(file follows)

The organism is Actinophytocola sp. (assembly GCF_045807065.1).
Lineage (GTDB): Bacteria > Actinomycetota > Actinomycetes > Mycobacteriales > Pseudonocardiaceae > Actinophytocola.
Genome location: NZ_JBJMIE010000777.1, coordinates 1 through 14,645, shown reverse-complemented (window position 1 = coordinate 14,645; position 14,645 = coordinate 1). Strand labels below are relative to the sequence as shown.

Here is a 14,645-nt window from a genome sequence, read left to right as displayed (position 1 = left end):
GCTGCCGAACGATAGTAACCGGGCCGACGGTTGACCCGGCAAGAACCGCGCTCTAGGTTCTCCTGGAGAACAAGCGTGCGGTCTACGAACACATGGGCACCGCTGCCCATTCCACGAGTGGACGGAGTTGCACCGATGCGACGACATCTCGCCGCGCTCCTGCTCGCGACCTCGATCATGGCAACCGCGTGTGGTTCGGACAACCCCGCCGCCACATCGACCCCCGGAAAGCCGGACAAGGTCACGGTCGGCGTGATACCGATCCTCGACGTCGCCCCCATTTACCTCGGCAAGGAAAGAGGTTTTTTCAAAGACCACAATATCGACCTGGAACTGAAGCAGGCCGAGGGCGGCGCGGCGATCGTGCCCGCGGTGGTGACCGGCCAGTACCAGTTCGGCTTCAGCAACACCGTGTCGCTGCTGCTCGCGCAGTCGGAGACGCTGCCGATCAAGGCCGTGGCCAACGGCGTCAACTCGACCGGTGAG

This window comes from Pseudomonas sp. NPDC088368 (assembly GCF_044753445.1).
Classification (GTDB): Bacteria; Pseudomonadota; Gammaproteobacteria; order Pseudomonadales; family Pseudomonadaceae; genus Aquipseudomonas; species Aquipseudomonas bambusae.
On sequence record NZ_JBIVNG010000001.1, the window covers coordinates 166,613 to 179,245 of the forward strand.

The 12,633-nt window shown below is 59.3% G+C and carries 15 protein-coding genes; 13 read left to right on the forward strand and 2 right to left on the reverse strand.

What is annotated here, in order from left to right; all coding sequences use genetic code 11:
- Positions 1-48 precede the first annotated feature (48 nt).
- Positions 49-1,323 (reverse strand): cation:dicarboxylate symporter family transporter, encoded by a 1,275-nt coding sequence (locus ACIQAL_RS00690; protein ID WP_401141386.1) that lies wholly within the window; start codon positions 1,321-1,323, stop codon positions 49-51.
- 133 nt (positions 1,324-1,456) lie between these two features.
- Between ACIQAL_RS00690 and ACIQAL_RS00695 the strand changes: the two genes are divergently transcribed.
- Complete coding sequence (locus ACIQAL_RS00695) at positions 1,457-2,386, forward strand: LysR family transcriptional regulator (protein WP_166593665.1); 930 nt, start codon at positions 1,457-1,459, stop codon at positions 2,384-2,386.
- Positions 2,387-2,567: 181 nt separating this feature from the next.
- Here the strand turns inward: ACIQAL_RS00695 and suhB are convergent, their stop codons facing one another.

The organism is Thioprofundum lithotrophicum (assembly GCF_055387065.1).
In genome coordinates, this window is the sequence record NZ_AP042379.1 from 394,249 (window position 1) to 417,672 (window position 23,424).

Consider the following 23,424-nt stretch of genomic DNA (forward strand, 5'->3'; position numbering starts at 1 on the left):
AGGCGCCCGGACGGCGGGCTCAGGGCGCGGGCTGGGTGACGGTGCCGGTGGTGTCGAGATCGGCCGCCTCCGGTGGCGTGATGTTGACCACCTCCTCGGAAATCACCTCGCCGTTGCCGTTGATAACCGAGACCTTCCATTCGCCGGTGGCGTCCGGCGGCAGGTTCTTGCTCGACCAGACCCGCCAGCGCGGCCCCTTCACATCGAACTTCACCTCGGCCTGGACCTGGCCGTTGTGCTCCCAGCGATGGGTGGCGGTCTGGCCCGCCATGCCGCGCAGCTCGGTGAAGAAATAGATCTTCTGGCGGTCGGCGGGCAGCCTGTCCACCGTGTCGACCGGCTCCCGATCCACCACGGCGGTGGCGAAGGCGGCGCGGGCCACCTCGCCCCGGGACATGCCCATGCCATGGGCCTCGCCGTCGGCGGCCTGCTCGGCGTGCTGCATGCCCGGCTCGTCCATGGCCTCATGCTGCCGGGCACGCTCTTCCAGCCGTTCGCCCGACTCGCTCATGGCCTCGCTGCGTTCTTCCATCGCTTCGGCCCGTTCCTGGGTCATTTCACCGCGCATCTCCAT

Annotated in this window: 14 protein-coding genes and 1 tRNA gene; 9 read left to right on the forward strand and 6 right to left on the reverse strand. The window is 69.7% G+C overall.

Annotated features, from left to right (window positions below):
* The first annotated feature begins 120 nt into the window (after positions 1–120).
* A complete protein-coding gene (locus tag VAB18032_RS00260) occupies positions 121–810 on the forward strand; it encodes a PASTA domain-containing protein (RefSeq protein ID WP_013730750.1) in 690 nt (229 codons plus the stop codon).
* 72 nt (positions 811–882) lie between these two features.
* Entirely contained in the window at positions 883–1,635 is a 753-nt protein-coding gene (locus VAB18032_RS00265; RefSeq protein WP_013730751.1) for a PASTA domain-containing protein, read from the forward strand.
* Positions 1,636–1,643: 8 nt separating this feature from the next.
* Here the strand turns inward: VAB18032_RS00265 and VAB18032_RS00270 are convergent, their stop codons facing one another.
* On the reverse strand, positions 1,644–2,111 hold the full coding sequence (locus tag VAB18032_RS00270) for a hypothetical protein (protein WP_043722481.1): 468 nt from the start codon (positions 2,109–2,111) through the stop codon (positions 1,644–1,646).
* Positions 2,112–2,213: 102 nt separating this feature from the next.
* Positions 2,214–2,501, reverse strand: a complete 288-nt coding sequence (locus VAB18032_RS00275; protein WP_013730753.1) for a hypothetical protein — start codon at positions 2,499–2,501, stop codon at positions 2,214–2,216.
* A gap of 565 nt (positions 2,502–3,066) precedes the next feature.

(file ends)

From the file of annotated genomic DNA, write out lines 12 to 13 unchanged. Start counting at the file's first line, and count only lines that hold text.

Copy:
- Positions 49-1,323 (reverse strand): cation:dicarboxylate symporter family transporter, encoded by a 1,275-nt coding sequence (locus ACIQAL_RS00690; protein ID WP_401141386.1) that lies wholly within the window; start codon positions 1,321-1,323, stop codon positions 49-51.
- 133 nt (positions 1,324-1,456) lie between these two features.